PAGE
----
No it would not be OK for me to pick up the bill as a tax payer.......but we all know that is what is going to happen......I would find the OBR slightly more palatable if depositors were paid for the use of their cannot have the regulator taking over in a bail in while setting OCR and other parameters (it's fox in the chicken run stuff) I said above the real issues of "other" bank activity are not being dealt with....The RBNZ are meant to undertake bank supervision so why have they not split up the various "other" activities and ensured those areas have adequate equity underlying the activity. It is obvious from the savings figures that it is not a lack of savings to mortgages etc that is the problem there is plenty of headroom space there.......what assets back the derivatives trading desks of the banks? There are a lot of degrees of separation inside the banks....personal, business, agriculture, trading desks etc so there is no excuse for the RBNZ to not have its finger on the pulse and know exactly which area is capable of collapsing the whole shebang.

This is immoral - the State picking winners on the back of lowly rewarded depositors.

New Zealand central bank Governor Graeme Wheeler needs to get inflation back to target and some observers think he has “plenty of room” to cut interest rates, Finance Minister Bill English said.

“He’s been out of the zone for years now, below the midpoint for quite a long time,” English said in an interview late Thursday, referring to Wheeler’s 2 percent inflation goal. “He’s meant to be following the Policy Targets Agreement, that’s the bit I look at, and one day somebody will start asking the minister of finance questions about whether he’s actually following the agreement or not.”

The PTA between English and Wheeler stipulates that the Reserve Bank governor must keep inflation between 1 percent and 3 percent on average over the medium term, with a focus on the 2 percent midpoint. That target will be missed for a fourth straight year in 2015, with inflation currently running at just 0.1 percent. Wheeler, who raised borrowing costs four times in 2014, last week cut the benchmark rate by a quarter percentage point to 3.25 percent and said one more reduction was possible. Read more

Why is it immoral? what is moral about having the tax payer who receives no benefit from the transaction bailout a careless gambler?

Why if the depositors reward is so low do they not invest in more profitable ventures? they are free to do so any time.

Then you do a quote saying inflation must return, which entails a lower OCR, 100 basis points, that will be great for depositors.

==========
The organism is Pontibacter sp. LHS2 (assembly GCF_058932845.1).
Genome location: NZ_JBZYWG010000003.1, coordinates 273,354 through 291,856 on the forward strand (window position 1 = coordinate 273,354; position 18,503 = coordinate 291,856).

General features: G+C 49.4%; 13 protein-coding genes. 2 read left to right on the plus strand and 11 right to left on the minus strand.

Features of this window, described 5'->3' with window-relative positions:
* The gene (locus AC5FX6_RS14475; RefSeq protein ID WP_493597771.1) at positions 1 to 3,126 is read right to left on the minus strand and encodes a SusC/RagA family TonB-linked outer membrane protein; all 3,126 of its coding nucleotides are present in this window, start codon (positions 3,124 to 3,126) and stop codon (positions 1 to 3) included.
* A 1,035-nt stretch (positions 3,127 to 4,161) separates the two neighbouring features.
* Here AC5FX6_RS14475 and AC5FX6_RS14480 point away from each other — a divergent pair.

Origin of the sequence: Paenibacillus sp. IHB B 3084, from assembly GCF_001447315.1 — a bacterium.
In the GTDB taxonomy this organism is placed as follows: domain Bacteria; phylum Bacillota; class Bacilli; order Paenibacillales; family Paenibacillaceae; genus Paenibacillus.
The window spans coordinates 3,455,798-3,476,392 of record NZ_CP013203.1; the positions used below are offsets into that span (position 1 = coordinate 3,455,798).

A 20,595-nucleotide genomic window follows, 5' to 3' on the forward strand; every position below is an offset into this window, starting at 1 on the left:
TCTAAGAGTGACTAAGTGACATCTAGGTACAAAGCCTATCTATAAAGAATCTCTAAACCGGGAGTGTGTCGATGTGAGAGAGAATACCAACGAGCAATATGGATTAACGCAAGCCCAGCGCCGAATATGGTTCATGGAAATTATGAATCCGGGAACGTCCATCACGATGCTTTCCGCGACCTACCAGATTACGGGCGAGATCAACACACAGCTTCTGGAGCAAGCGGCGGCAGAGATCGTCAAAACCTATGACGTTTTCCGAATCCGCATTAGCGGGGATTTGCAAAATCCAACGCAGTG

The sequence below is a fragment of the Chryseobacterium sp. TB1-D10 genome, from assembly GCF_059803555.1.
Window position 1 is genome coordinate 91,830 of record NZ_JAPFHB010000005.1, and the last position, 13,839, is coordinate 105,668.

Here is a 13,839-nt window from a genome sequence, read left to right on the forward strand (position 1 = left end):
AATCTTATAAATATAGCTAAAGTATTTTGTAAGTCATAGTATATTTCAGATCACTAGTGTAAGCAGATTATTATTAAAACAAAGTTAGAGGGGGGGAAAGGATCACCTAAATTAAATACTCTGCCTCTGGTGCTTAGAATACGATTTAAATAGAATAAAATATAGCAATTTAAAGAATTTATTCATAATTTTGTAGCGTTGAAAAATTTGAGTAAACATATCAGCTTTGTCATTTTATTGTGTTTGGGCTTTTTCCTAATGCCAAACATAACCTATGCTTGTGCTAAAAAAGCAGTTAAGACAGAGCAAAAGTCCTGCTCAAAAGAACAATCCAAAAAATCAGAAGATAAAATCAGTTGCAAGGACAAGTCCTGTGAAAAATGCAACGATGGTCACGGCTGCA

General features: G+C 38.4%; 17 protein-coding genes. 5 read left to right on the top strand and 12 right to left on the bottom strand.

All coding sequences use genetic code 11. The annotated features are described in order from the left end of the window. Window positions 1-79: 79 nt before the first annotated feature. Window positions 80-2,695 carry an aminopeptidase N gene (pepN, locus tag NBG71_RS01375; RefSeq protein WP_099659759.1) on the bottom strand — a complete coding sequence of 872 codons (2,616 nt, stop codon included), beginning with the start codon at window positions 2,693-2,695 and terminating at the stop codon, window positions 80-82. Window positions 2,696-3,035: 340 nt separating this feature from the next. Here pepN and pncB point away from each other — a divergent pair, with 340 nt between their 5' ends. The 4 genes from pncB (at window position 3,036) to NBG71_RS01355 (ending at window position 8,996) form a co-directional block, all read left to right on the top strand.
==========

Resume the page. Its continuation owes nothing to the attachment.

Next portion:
Why is it the RB's sole responsibility? If the Govn was serious about getting back to 2% inflation then it needs to be spending on public good like schools etc ie putting money into the economy to do so.

--edit-- If I was Dr Wheeler I would be telling BE the above, ie your austerity is counter-productive and damaging and it is this that is causing a low CPI and rising unemployment.

Modest Hutt House rises start to take off in 2016

Hardly a theme of modest bank lending, stability and conservatism.

so in your mind they should join the flock and use on rental housing, if it goes tits up no problem bank picks it up.
it is not the depositer that is gambling but the rental house investor and the banks are the enabler whilst the government encourages it with tax policy

Steven I always find it hard to understand your views.......You always reinforce your opinion on why regulators are necessary........You say it is to protect the people i.e. keep them safe!!!......but when a regulator fails or implements policies that have detrimental outcomes to the people you then bag those people for not looking after themselves.........Your views are similar to that of a fascist !!

Taking a risk on those carrying out regulatory activities is an extremely high risk gamble!! and business are complicated enough without having to put up with bureaucrats who haven't made it in business or on the outside first......yet you are deeming these bureaucrats as being suitable to lead the charge and the ordinary person on the street should be able to avoid not only the market ups and downs but also these inexperienced in the real world people who formulate bureaucratic policies. That's a bloody big ask when the average person has to basically work 6 months of the year to fund the state nonsense......

No person can ever be informed on Government or the bureaucracy when they churn out millions of pages in documents weekly.......And the only thing any of us can hold any of them too are the constitutional documents......

If you put the RBNZ or any other bureaucracy on a seesaw and Jo Public on the other end then you will find Jo Public with dangling legs.......this is why we have inequality.....the balance of power is meant to be equal !!!! It is the constitutional arrangement vs state and in the case of the RBNZ it has basically chosen a deal that does not treat everyone the same......